Saul Valencia’s life would probably be a lot different if he’d missed that call.
It was late summer, and he’d just been laid off from his orchard job.
He stepped through the door at home and the phone rang. It was Washington State University’s admissions office, offering him a slot.
It was a second chance for him — he’d already been turned down once.
He made the most of it.
Valencia earned a degree in microbiology from WSU and went on to medical school at the University of Washington.
He’s been a family physician at Tri-Cities Community Health in Pasco for 3 1/2 years, and he recently took on a new role: medical director.
It seems to be a good fit.
(He has) the ability to see our clinics from the patients’ point of view.
Al Cordova, CEO, Tri-Cities Community Health
“What he brings to the position is insight as to how our patients are served in our clinics, the nature of our patient population,” said Al Cordova, the nonprofit community health center’s CEO.
“(He has) the ability to see our clinics from the patients’ point of view.”
That’s because he’s been there. Tri-Cities Community Health serves a largely low-income population, and many of its patients make a living picking cherries, apples and the like — just like Valencia once did.
“When patients tell me, ‘I work in the orchard,’ I always say, ‘I’ve done that.’ I did everything in the orchard that you could do,” he said.
“I relate to patients. I know why they’re late. I know why they don’t want to come to appointments. I know why they don’t want to use insulin during the day ... I understand how horrible your check looks if you miss a day of work.”
The men, women and children who pass through the health center’s doors — “I understand where they come from,” he said.
Valencia, 43, started as medical director in June.
He was born in Michoacán, Mexico, and moved to the Yakima area with his family at age 7.
He didn’t speak English or have much in the way of formal education. School was a struggle; he had to repeat the first grade.
In high school, he wasn’t the best student. His GPA hovered around 2.6.
He remembers liking biology, but he flunked the class a couple of times because he had to leave school to pick fruit, he said.
College wasn’t on his radar, so after graduation he did what he knew — orchard work. It was the path he’d always figured his life would take.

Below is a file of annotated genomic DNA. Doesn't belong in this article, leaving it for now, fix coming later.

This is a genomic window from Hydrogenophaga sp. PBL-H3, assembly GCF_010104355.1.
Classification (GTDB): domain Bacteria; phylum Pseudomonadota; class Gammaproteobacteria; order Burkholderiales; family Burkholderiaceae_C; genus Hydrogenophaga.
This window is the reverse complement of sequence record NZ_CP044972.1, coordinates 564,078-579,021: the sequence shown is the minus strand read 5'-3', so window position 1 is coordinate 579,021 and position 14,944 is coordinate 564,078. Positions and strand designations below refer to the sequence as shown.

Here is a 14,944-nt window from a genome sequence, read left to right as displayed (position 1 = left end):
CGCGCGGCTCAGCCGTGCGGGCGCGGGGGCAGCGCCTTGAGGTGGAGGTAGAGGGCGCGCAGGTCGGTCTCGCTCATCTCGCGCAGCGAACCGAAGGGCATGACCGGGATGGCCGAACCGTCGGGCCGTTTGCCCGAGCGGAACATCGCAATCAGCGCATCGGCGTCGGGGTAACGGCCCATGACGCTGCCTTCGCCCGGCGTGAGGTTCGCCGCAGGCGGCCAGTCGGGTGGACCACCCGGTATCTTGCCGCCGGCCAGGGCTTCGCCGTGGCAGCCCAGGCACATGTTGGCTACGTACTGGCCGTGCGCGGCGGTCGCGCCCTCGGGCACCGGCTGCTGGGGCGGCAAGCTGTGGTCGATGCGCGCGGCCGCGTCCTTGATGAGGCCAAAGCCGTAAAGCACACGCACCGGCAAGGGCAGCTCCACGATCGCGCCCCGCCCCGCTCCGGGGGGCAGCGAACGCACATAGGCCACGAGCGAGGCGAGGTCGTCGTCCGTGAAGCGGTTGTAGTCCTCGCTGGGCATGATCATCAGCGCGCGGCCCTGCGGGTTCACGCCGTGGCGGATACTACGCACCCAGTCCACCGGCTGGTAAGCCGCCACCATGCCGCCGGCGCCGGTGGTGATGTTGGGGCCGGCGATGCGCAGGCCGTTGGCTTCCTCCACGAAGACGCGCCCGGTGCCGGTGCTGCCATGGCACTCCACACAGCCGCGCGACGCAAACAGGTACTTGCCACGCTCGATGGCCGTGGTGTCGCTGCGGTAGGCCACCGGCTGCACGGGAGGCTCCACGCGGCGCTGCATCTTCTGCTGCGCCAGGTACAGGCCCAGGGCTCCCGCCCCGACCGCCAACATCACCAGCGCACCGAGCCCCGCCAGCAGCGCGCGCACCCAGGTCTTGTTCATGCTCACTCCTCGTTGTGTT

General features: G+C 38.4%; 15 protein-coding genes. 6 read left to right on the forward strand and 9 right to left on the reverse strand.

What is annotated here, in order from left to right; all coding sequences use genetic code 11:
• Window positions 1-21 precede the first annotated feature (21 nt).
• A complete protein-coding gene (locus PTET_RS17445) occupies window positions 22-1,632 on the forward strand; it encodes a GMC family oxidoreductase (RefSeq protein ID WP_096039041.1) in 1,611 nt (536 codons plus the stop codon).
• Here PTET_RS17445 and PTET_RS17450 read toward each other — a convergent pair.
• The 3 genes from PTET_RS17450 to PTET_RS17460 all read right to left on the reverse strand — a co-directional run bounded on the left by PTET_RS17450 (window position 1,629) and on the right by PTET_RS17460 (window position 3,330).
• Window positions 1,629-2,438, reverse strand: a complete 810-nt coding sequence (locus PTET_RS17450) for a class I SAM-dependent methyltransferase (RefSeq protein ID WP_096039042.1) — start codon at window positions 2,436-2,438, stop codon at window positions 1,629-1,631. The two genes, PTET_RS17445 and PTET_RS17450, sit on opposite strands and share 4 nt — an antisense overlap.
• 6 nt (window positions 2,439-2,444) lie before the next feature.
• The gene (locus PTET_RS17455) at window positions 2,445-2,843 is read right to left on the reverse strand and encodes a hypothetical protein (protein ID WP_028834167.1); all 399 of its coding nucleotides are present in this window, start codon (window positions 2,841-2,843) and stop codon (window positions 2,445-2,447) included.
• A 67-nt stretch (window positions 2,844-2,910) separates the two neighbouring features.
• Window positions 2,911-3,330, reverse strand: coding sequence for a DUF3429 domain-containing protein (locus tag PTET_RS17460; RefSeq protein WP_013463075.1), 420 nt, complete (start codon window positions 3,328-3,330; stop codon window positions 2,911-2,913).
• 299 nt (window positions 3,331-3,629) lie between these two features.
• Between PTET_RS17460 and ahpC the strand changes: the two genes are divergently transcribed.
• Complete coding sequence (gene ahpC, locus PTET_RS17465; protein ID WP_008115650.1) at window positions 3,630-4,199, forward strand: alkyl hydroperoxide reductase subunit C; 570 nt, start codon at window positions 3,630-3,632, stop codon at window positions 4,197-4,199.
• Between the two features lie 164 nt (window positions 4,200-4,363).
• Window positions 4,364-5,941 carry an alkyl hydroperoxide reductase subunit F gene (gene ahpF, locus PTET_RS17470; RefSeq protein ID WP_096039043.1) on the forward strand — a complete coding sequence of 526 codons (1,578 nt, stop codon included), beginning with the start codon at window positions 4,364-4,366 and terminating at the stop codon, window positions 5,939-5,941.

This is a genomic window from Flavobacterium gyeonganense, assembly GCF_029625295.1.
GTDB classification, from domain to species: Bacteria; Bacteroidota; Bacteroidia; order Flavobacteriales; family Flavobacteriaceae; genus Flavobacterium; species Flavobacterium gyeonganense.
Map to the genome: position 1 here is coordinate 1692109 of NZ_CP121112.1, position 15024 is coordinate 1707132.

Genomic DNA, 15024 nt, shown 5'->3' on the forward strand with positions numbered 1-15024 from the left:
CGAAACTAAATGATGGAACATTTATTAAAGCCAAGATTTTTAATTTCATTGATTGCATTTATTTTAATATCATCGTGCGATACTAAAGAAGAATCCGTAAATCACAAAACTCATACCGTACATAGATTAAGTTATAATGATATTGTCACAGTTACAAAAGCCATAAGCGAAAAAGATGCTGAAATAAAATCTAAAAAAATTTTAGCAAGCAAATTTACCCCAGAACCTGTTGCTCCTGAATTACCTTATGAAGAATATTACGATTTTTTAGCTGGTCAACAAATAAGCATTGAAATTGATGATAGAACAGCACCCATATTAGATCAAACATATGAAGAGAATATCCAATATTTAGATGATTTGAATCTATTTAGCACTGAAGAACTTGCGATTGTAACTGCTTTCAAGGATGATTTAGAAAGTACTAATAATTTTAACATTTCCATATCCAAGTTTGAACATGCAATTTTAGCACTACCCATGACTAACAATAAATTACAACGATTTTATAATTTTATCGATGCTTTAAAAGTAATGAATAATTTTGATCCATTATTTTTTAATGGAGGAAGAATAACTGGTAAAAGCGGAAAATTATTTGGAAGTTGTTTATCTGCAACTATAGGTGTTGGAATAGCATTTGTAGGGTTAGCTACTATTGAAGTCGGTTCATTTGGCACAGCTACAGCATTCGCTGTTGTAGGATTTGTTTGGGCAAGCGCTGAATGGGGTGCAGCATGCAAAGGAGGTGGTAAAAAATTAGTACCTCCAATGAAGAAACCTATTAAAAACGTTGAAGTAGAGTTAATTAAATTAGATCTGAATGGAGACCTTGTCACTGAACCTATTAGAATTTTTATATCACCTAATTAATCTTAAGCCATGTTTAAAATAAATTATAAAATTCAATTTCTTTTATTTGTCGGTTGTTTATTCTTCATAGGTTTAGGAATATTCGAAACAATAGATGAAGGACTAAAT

But then a buddy came home on winter break from WSU and planted a seed in Valencia’s head. Why not apply?
He did, but was declined.
However, “in (the rejection letter), it said, ‘If you think we should reconsider your application, send us another letter,’” Valencia told the Herald.
He mailed off an earnest note, written in pencil, on a piece of notebook paper.
It took several months, but eventually Valencia was offered a slot.
He studied hard, determined to make a successful go of college. And he thrived.
Valencia flirted with architecture and construction management, but finally settled on microbiology as a major.
He aced the Medical College Admission Test, and earned a spot at the University of Washington’s School of Medicine.
Valencia knew he wanted to work at a place like Tri-Cities Community Health. So he did his residency at a similar community health center in Yakima, and then came to work in Pasco.
He’ll still treat patients, even as he takes on the medical director role.
He looks forward to being able to make an impact in the post, he said.
“I think this role will give me that opportunity — to make a difference in the community, to make a difference across the board, for all the patients and not just my patients,” he said.
He aims to “make access better, (improve) quality, help other physicians become more quality-driven, do more quality, evidence-based medicine,” he said. “That’s my role, I think — to help everybody achieve their goals.”
I think this role will give me that opportunity — to make a difference in the community, to make a difference across the board, for all the patients and not just my patients.
Dr. Saul Valencia
It’s clear he has a special touch. As he walked through the lobby to an exam room on a recent afternoon, staff members and patients alike were quick to greet him.
Cordova sang his praises.
“To find a physician for medical director who’s outgoing, who can relate to people on all levels, who’s a people person, is a big plus,” the CEO said.
Valencia and his wife, Norma, have two children — Saul Jr., 12, and Xiomara, 8. They both talk about growing up to be doctors like their dad.
They’re among many who find inspiration in Valencia’s story.
He says he was lucky. He could have easily fallen off the path to becoming a doctor, but “my chips fell so perfectly (into place),” he said.
While Valencia was a student at WSU, he got a job in the admissions office. An official there mentioned the letter he wrote — the one that won him a slot.
“She said, ‘You know what? Nobody ever sends a letter. When we got your letter back on a little piece of paper saying you wanted to come in, we were like, Aww. We sat on the letter for a long time, thinking, what if he fails?’” Valencia recalled the woman saying.
But, she continued, “‘we decided to take a risk.’”
The school made the call. Valencia picked it up. He got to work.